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Figure 1: Steaming Rice Char

ECHO Asia has been privileged to visit Warm Heart Foundation in Phrao, Thailand over the past couple of months to visit with staff and observe a prototype in-field “biochar” unit that turns rice straw into a valuable soil amendment.

Every February-March, rice fields are burned throughout Thailand. These very low temperature burns produce huge amounts of smoke that causes serious public health problems, as well as greenhouse gases, smog precursors, dioxin and furans. This practice also destroys valuable organic matter contained in the straw and kills the micro-fauna in the soil.  In comparison, the field prototype that Warm Heart is developing utilizes the rice straw as a resource by pyrolyzing it. Charring the organic matter at high temperature in the absence of oxygen reduces the noxious gases released and is virtually smokeless. The char yield is approximately 20% of the original straw. (Fig 1). This char is then mixed with organic matter (i.e., compost, manure, or the like) and allowed to sit for a few months, turning into a rich, locally-sourced, organic amendment.

Figure 2: Traditional TLUD

Because the pyrolyzation of the rice straw keeps virtually the entire physical structure of the straw intact, the char is incredibly packed with pore space. The pore space in the charred rice straw is good for retaining water, increasing drainage capacity, and providing a home for macro invertebrates, microorganisms and fungi. The charred rice straw also has a very high “Cation Exchange Capacity” (greater ability to hold onto cations or nutrients). This causes it to quickly accumulate a crust of essential minerals and the microorganisms necessary to convert them into nutrients readily taken up by crops.

This technique is a form of making “biochar,” a popular method promoted amongst the ECHO network. Traditionally, biochar has been made in small batches using either a “Top Lit Up Draft” (TLUD) 200L barrel kiln (Fig 2) or a biogasifier cook stove. These methods offer great techniques that utilize appropriate technology to expand on-farm capacity, but they do not provide farmers the capacity to handle tons of rice straw commonly left on their fields, an excess of material which created the necessity for farmers to traditionally burn their straw in smoky piles, increasing air pollution and reducing soil fertility. Warm Heart hopes to expand farmers’ capacity and capture available on-farm resources by creating a moveable, cheap-to-construct field unit which can char 65kg of rice straw in about 30-40 minutes, providing valuable biochar feedstock (Fig 3).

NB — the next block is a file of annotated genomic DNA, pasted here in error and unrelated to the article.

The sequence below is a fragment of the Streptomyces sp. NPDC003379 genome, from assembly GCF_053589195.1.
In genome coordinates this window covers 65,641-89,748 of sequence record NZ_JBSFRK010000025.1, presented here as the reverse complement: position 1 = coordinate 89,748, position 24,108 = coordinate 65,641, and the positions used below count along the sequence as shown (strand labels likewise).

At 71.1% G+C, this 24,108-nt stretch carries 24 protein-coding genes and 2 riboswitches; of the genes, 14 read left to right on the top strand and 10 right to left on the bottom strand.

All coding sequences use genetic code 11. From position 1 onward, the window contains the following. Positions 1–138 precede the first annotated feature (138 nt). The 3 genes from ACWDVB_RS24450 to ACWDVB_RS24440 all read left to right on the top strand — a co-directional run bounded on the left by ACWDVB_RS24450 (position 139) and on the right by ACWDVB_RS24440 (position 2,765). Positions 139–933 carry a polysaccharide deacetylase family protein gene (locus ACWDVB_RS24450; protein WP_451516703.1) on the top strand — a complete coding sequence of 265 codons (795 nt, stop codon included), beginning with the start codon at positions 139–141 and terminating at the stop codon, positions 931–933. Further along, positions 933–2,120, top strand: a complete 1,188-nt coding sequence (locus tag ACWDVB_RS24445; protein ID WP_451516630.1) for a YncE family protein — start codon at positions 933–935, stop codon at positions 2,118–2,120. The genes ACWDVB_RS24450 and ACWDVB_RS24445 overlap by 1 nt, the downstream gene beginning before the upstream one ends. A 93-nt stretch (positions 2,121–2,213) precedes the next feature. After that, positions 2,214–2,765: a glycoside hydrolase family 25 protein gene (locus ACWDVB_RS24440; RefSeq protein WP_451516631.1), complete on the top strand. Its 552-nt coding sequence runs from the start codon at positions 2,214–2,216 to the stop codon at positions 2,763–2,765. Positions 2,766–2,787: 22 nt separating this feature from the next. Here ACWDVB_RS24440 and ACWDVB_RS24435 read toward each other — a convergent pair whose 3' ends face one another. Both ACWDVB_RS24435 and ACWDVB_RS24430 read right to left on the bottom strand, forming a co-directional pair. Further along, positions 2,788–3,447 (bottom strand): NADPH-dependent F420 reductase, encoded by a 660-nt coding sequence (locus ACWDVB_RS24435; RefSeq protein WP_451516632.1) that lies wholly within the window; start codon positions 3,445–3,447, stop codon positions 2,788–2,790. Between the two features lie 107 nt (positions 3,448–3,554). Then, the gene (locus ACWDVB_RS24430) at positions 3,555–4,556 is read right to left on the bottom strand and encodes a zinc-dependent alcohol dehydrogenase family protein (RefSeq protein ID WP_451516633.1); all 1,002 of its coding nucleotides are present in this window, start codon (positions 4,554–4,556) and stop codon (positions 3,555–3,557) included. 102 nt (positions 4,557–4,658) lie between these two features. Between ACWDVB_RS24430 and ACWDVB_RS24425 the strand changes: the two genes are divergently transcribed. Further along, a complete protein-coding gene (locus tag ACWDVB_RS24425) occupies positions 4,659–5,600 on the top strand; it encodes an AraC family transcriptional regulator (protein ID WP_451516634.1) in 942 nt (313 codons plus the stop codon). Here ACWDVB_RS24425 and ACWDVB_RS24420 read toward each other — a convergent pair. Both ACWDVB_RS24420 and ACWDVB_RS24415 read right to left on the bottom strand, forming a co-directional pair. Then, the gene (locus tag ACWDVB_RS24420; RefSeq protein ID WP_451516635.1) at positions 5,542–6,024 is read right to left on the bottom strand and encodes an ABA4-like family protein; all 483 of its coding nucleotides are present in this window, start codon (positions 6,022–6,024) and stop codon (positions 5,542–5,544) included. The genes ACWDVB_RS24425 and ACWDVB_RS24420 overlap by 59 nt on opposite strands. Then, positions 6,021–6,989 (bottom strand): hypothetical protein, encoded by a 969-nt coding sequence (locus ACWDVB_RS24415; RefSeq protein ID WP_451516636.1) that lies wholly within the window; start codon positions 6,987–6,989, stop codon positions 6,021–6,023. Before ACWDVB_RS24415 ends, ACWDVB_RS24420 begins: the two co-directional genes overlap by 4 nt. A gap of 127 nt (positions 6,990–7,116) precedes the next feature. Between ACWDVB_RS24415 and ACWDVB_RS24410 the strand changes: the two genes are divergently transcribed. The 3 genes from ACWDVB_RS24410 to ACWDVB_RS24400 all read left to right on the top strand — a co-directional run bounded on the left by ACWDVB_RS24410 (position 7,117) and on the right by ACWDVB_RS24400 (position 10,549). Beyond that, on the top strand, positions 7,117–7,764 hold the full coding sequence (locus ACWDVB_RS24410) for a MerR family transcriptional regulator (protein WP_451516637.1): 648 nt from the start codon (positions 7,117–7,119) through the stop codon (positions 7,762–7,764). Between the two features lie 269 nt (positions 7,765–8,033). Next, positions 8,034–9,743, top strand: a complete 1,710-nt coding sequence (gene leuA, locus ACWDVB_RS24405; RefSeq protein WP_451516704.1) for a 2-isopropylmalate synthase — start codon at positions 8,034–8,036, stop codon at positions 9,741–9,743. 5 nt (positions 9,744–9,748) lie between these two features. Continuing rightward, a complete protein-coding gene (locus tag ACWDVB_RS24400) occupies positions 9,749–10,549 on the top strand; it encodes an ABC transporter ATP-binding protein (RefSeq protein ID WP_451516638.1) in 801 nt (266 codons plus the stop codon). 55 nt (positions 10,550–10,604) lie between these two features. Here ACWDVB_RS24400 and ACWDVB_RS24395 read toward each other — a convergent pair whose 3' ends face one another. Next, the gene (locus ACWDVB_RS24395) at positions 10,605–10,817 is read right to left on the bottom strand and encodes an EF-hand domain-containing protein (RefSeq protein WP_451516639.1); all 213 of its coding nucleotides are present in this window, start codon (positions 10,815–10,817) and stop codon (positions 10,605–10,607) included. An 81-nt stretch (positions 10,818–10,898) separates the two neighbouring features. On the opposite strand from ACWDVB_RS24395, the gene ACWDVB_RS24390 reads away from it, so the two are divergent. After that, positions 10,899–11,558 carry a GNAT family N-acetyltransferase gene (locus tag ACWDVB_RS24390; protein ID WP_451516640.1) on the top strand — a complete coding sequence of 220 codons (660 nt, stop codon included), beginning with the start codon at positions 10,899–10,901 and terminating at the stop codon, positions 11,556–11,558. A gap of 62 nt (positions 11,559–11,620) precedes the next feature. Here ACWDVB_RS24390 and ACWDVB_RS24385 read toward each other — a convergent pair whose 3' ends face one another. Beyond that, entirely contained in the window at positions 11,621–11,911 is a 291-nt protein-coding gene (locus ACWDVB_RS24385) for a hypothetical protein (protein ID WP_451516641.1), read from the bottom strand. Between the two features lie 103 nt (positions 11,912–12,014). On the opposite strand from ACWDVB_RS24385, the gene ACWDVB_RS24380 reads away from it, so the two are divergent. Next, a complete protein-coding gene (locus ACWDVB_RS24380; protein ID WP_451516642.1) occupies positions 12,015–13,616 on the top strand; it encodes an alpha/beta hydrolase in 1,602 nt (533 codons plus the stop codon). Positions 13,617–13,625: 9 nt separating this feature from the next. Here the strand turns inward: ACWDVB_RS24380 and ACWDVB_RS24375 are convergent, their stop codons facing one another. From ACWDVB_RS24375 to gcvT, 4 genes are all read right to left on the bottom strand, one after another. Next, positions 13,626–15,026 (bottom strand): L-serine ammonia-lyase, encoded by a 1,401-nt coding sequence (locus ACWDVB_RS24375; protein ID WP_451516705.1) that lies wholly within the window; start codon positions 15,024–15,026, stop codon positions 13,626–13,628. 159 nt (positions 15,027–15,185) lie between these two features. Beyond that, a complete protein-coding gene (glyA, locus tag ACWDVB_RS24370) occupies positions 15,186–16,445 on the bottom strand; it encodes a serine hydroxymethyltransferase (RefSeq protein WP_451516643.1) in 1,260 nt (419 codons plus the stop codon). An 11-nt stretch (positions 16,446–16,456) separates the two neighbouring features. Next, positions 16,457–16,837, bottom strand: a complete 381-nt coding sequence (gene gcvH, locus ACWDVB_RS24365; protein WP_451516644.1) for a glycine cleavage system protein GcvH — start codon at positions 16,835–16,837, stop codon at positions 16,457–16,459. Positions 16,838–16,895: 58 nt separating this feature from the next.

Figure 3: Warm Heart Prototype Smoking At Startup

ECHO Asia staff have seen the prototype of this unit in action, and it is very impressive! If Warm Heart is able to show the economic benefit to farmers of pyrolyzing their straw instead of burning it, as well as the public health benefit (perhaps with some government involvement and promotion), we think that this concept may provide large benefits for certain sectors of the population not only Northern Thailand, throughout the region of Southeast Asia, particularly in the February-March "burning season."